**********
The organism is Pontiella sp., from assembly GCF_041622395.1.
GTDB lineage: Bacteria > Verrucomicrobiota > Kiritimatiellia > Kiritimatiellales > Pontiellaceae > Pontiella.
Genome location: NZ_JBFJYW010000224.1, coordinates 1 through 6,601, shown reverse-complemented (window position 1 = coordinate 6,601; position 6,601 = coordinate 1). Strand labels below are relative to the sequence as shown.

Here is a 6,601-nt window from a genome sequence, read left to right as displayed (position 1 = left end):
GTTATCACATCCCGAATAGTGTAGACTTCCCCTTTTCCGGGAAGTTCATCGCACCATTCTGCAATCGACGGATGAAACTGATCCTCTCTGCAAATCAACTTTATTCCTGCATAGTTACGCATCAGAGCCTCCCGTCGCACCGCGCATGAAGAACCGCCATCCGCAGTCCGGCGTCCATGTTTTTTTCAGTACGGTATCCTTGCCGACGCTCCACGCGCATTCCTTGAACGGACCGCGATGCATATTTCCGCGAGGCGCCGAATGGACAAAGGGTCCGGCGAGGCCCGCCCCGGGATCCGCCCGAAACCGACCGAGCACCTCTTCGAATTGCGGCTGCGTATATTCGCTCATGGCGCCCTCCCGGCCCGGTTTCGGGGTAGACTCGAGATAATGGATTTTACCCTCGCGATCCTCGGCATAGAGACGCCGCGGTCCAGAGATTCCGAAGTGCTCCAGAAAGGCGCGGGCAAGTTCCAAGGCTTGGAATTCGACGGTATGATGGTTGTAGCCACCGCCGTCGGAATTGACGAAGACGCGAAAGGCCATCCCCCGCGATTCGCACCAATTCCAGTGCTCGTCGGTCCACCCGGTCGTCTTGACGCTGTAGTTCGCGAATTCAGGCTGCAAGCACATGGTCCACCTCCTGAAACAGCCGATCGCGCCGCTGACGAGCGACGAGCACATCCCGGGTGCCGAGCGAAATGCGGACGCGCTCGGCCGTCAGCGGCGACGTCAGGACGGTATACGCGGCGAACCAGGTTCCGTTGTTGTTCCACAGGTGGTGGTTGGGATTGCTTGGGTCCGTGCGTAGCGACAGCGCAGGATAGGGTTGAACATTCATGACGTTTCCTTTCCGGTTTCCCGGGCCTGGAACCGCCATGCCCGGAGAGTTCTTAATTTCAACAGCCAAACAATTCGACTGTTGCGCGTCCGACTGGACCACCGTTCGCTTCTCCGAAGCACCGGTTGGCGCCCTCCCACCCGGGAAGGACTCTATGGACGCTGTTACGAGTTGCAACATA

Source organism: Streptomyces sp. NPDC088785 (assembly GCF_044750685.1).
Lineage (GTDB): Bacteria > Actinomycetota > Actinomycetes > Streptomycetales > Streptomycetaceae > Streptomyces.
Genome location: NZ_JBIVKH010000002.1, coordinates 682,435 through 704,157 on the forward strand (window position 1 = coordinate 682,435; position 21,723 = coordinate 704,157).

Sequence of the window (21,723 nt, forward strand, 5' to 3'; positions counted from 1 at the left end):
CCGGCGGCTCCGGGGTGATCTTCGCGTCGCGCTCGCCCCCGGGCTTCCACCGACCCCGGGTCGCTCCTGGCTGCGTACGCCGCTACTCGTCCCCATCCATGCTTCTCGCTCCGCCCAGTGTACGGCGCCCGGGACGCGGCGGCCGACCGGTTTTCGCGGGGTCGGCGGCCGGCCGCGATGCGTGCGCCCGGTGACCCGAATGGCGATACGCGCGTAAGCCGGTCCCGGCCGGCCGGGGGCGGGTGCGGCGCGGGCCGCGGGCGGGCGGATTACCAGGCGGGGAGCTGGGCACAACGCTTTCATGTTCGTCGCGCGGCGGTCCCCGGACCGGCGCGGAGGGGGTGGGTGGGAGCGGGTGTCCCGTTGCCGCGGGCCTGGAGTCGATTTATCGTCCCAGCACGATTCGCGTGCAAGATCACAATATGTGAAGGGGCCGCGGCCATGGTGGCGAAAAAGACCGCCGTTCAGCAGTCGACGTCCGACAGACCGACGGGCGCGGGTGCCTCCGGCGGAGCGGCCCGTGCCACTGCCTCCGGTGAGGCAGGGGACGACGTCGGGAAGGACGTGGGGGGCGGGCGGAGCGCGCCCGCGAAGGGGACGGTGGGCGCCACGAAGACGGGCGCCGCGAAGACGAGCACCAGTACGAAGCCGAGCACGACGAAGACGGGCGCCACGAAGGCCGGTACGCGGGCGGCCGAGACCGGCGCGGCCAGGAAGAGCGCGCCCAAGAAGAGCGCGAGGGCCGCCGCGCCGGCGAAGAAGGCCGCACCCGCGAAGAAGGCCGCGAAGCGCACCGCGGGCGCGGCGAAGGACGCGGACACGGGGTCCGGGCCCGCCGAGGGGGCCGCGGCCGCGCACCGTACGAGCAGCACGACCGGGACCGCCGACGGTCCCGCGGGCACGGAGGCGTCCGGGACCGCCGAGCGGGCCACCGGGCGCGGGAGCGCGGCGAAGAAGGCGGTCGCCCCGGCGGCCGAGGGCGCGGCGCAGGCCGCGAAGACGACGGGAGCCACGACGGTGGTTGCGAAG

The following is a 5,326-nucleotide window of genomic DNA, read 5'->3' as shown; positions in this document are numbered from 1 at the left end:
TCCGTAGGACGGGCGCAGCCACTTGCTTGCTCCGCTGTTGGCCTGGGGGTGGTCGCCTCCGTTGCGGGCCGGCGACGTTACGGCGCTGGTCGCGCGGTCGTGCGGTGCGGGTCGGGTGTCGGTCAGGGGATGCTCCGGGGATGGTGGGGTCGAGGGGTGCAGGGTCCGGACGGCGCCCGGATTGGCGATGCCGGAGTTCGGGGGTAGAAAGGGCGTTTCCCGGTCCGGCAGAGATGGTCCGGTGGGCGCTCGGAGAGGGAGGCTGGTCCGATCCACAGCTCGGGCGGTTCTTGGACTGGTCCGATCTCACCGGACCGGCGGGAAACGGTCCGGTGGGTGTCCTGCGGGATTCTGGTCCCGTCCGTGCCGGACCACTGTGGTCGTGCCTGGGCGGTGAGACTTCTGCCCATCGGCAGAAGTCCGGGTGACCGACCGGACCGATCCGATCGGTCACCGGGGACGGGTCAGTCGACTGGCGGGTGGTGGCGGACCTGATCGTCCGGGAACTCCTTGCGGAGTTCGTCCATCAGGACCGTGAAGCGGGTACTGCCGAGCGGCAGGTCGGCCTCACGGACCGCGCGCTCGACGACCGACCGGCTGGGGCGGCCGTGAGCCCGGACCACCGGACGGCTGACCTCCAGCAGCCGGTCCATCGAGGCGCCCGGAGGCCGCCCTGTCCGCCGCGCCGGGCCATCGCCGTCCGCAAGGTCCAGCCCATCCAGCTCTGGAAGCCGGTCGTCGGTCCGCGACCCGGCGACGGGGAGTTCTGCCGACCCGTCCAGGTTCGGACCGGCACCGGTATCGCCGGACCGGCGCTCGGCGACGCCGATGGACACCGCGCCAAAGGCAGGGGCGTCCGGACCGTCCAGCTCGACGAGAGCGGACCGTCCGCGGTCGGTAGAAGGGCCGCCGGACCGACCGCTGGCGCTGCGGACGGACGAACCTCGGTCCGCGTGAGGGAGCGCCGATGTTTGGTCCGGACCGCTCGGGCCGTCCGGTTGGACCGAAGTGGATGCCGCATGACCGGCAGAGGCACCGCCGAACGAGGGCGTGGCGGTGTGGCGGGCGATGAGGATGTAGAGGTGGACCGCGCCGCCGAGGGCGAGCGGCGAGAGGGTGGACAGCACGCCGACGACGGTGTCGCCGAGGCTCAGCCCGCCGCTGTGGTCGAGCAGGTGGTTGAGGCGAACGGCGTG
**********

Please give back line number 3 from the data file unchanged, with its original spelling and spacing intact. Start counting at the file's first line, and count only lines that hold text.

Genome location: NZ_JBFJYW010000224.1, coordinates 1 through 6,601, shown reverse-complemented (window position 1 = coordinate 6,601; position 6,601 = coordinate 1). Strand labels below are relative to the sequence as shown.